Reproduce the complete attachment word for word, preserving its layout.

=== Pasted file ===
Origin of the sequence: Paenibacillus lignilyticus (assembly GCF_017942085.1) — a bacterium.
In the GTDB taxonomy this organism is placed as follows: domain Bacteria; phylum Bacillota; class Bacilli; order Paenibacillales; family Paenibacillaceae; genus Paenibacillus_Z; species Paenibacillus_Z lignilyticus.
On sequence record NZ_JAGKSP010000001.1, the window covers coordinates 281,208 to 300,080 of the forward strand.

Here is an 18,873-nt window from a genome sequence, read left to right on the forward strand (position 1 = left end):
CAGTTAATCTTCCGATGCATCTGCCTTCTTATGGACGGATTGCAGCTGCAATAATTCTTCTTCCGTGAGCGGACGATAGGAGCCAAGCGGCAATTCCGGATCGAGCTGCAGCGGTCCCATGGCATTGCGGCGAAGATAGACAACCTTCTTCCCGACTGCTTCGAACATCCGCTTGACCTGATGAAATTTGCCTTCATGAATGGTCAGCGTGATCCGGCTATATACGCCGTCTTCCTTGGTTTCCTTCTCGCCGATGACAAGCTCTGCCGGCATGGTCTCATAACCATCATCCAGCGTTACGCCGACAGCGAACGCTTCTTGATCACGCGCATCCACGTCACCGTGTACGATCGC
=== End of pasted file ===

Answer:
Origin of the sequence: Paenibacillus lignilyticus (assembly GCF_017942085.1) — a bacterium.
In the GTDB taxonomy this organism is placed as follows: domain Bacteria; phylum Bacillota; class Bacilli; order Paenibacillales; family Paenibacillaceae; genus Paenibacillus_Z; species Paenibacillus_Z lignilyticus.
On sequence record NZ_JAGKSP010000001.1, the window covers coordinates 281,208 to 300,080 of the forward strand.

Here is an 18,873-nt window from a genome sequence, read left to right on the forward strand (position 1 = left end):
CAGTTAATCTTCCGATGCATCTGCCTTCTTATGGACGGATTGCAGCTGCAATAATTCTTCTTCCGTGAGCGGACGATAGGAGCCAAGCGGCAATTCCGGATCGAGCTGCAGCGGTCCCATGGCATTGCGGCGAAGATAGACAACCTTCTTCCCGACTGCTTCGAACATCCGCTTGACCTGATGAAATTTGCCTTCATGAATGGTCAGCGTGATCCGGCTATATACGCCGTCTTCCTTGGTTTCCTTCTCGCCGATGACAAGCTCTGCCGGCATGGTCTCATAACCATCATCCAGCGTTACGCCGACAGCGAACGCTTCTTGATCACGCGCATCCACGTCACCGTGTACGATCGC